This past week was another slow week for flu activity in the United States as we near the Centers for Disease Control’s official start of the 2015-2016 flu season. But, while we wait, we have news on decreasing infection rates around the world and potential new drugs that could help save the lives of those who have caught the flu. Read on for more information!
In The U.S.:
This week’s data from the CDC shows a level amount of influenza spread throughout the United States. Only about two percent of specimens taken from individuals with influenza-like illness have tested positive, a number more or less consistent what with FluNearYou is reporting.
However, FluNearYou did show an increase in flu activity over the last week, something we may see reflected in CDC data in the coming weeks. According to the CDC, more complete data will begin to become available in October as part of the official start of flu season.
By The Numbers:
In the United States, the CDC reported:
- Flu Cases (Laboratory Confirmed) – 382 (Between August 29 and September 18)
- Influenza A – 299
- Influenza B – 76
- Flu-Related Deaths (Percentage) – 5.3% (0.5% below epidemic threshold)
NOTE: Flu cases, as referenced above, are confirmed cases in people who have gone to see medical professionals. Percentage estimates, referenced in the “Overview” section, include these documented cases from medical professionals but also a variety of other self-reported metrics.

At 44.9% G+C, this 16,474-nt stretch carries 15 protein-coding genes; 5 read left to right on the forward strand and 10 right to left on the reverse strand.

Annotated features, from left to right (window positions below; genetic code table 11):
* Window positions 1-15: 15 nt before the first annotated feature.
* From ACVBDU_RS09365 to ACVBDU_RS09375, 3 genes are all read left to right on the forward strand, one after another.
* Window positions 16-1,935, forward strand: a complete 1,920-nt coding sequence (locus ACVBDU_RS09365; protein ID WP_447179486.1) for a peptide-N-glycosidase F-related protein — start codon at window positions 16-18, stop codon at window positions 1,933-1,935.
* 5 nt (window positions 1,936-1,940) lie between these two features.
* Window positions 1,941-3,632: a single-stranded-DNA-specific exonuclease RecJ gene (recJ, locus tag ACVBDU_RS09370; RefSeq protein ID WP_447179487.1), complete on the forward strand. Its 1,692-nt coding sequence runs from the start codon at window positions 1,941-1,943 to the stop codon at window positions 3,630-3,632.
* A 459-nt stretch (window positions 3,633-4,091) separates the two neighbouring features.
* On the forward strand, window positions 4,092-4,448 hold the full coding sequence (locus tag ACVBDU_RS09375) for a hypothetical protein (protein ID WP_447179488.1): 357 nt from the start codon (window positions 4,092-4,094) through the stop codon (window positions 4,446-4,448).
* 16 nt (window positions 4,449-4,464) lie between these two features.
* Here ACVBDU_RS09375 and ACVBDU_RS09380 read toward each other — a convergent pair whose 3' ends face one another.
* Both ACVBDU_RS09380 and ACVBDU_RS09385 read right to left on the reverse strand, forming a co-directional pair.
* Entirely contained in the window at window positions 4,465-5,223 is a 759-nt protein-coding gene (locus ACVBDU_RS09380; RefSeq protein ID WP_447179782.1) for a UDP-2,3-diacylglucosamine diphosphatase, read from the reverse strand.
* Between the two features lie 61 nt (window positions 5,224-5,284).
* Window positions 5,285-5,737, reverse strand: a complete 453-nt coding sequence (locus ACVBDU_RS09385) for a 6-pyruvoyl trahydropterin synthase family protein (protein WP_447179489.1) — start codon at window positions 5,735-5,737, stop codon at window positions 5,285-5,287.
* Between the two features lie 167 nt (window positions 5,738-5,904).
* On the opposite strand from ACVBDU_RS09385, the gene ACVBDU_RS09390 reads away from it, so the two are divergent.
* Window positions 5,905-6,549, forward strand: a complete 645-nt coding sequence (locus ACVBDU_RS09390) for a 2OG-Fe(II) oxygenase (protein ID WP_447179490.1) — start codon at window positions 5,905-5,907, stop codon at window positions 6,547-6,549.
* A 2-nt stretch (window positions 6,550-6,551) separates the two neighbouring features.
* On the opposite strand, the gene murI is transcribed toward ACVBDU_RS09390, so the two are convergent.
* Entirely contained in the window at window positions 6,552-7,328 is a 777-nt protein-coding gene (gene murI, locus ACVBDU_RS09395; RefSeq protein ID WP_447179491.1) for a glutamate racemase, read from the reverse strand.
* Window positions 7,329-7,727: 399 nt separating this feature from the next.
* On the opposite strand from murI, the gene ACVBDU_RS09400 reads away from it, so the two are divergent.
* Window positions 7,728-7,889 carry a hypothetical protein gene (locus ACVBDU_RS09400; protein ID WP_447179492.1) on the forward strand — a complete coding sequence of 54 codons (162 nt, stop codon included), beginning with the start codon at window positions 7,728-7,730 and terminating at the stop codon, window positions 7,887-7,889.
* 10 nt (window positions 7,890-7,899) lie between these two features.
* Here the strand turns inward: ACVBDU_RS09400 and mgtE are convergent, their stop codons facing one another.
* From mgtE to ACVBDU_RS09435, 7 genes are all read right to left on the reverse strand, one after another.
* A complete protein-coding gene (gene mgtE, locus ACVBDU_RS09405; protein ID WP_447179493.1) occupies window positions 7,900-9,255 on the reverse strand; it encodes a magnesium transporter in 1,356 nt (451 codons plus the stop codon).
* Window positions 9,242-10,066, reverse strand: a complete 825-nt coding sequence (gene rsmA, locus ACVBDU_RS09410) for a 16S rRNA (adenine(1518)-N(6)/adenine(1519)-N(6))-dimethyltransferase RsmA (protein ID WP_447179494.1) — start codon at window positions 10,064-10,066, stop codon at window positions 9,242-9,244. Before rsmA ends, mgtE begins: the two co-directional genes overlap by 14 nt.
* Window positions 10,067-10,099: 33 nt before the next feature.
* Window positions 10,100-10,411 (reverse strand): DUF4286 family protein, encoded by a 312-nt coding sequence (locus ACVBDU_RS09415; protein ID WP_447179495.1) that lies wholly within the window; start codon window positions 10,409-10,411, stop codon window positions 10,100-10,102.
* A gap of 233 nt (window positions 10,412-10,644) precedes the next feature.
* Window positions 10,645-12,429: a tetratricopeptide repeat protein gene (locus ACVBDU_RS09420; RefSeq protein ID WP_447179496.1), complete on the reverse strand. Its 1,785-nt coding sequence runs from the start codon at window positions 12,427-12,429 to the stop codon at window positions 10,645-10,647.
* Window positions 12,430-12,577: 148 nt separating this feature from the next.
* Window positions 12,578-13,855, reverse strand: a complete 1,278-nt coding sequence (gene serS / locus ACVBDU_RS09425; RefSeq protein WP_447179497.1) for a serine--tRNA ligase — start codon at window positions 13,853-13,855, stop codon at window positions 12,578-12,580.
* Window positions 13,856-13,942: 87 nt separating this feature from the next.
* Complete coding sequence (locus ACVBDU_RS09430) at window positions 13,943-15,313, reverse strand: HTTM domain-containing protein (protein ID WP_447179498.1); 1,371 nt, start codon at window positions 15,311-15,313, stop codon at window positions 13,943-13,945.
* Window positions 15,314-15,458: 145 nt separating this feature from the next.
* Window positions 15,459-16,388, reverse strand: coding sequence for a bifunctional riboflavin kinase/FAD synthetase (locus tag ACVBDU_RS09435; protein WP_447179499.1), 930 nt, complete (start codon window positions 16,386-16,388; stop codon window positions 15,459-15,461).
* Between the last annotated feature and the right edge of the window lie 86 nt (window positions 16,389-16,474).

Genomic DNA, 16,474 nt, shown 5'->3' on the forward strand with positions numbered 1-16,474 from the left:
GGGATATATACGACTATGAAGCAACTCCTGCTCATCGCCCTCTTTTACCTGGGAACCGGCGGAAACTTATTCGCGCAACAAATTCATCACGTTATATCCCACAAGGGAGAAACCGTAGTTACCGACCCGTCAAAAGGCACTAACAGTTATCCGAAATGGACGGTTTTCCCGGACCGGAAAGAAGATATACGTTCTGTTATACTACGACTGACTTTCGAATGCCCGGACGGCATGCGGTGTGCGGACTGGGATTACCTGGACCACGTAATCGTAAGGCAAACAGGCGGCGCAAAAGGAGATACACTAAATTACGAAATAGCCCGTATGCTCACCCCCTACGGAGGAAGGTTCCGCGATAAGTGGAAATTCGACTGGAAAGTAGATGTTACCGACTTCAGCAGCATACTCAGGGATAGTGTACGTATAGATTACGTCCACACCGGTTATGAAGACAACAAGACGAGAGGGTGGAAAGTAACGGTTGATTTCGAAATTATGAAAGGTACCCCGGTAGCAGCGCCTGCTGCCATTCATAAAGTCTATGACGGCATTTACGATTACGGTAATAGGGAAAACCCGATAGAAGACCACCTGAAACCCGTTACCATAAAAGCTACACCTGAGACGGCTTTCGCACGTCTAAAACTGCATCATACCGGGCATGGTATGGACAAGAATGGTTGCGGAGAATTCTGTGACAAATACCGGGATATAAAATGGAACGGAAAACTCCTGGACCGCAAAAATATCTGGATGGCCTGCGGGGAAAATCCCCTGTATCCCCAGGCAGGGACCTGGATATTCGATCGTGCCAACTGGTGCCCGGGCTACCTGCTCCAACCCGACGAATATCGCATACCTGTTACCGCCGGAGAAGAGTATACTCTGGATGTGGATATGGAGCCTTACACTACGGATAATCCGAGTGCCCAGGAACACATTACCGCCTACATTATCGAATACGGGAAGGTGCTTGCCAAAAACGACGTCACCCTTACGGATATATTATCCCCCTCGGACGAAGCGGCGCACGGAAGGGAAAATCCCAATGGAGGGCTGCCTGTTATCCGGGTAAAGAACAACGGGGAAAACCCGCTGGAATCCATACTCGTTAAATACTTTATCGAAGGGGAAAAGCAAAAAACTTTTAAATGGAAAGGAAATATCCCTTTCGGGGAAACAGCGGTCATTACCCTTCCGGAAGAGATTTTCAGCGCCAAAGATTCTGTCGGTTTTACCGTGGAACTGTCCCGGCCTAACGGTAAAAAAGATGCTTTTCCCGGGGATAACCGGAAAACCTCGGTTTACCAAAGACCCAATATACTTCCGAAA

Around the World
Influenza transmission remains relatively low globally with a few key exceptions, according to World Health Organization reporting. The WHO shows minimal rates of infection in East Africa, the Indian subcontinent and China. However, Australia and Micronesia still show relatively high rates of flu infection. Current trends seem to indicate what the CDC and our last Flu Report stated: that current infections match what is in the flu vaccine, meaning that if you are vaccinated, you should be protected from those most virulent strains.
This week’s staying healthy tip isn’t as much a health tip as it is a look forward to a new development on the horizon. The Department of Health and Human Services announced Monday a new partnership to develop a better drug to be used for fight influenza cases in hospitalized patients. Many of the most effective medications are designed to be given within the first 48 hours of demonstrated symptoms, but this new drug shows promise in cases where an individual does not receive medical care until much later.
“Typically patients are not hospitalized within 48 hours of developing flu symptoms, so doctors and their patients need treatment options that are effective later in the course of illness,” said one researcher on the project. “This is a critical health priority as tens of thousands of flu patients are hospitalized each year in the United States and that number can be even higher in a pandemic.”
As always, immunization is the best protection against influenza, a statement that is especially true this year, but therapies like this one could help in cases of pandemic illness or when the vaccine strains do not correlate well with current infections. We’ll have more to report on this drug as research continues.
For additional information on influenza and its prevention, visit FluFree.com which contains a variety of flu related resources. To schedule your flu shot, please contact a Passport Health flu professional at and make it through flu season worry-free.